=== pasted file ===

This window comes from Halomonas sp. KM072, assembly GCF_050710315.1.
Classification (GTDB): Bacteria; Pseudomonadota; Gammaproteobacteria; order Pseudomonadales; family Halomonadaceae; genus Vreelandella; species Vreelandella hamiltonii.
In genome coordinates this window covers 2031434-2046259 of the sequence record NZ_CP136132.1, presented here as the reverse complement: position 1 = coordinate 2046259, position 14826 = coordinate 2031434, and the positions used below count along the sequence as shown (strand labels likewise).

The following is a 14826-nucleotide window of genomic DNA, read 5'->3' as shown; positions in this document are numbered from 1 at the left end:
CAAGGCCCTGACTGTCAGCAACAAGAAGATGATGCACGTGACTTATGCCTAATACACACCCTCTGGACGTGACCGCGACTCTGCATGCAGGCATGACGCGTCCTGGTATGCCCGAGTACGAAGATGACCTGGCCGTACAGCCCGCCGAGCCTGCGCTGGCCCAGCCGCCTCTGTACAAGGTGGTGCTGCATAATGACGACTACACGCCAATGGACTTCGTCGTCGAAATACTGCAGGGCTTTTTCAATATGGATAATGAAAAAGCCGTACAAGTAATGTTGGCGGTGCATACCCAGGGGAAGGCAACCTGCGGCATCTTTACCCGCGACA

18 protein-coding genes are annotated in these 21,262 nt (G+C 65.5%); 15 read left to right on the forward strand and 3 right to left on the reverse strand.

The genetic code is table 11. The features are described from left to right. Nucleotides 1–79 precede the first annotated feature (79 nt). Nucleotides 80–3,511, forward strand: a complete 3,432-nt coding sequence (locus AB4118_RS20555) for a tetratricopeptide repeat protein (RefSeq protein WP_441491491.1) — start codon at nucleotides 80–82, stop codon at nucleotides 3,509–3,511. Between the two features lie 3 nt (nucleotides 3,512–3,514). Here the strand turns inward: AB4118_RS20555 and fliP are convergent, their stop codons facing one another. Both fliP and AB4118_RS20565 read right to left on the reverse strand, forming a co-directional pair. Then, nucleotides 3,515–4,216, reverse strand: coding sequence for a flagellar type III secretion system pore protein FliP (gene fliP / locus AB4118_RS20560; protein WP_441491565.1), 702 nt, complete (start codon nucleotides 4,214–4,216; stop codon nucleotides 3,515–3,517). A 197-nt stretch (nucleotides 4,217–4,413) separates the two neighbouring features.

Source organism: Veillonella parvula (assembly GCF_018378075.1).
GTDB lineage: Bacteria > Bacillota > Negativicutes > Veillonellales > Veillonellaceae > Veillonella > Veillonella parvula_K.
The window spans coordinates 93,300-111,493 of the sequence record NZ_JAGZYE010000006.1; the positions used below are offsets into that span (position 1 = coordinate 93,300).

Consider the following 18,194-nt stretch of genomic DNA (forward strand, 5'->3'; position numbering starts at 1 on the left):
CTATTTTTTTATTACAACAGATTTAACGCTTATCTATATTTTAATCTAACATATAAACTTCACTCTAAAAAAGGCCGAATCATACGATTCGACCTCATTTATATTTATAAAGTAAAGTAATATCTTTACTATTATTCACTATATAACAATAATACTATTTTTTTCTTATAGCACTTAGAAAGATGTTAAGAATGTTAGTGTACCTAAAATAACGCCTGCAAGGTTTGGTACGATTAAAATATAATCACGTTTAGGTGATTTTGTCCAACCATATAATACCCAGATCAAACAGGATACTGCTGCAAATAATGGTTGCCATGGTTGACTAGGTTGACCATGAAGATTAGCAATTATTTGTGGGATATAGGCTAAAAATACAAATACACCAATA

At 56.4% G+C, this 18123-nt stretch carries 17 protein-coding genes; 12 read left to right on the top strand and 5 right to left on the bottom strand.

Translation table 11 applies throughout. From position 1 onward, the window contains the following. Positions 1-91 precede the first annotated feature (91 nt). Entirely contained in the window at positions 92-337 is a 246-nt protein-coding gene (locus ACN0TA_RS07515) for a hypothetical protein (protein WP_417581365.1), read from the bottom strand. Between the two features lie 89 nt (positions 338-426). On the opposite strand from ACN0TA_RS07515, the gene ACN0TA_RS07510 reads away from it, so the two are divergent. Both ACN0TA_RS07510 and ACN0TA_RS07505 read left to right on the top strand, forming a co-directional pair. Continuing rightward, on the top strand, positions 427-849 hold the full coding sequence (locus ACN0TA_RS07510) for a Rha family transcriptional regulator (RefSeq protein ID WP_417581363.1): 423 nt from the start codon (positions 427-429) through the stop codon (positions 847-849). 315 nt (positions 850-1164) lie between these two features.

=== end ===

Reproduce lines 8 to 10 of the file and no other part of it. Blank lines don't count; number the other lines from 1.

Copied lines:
Source organism: Veillonella parvula (assembly GCF_018378075.1).
GTDB lineage: Bacteria > Bacillota > Negativicutes > Veillonellales > Veillonellaceae > Veillonella > Veillonella parvula_K.
The window spans coordinates 93,300-111,493 of the sequence record NZ_JAGZYE010000006.1; the positions used below are offsets into that span (position 1 = coordinate 93,300).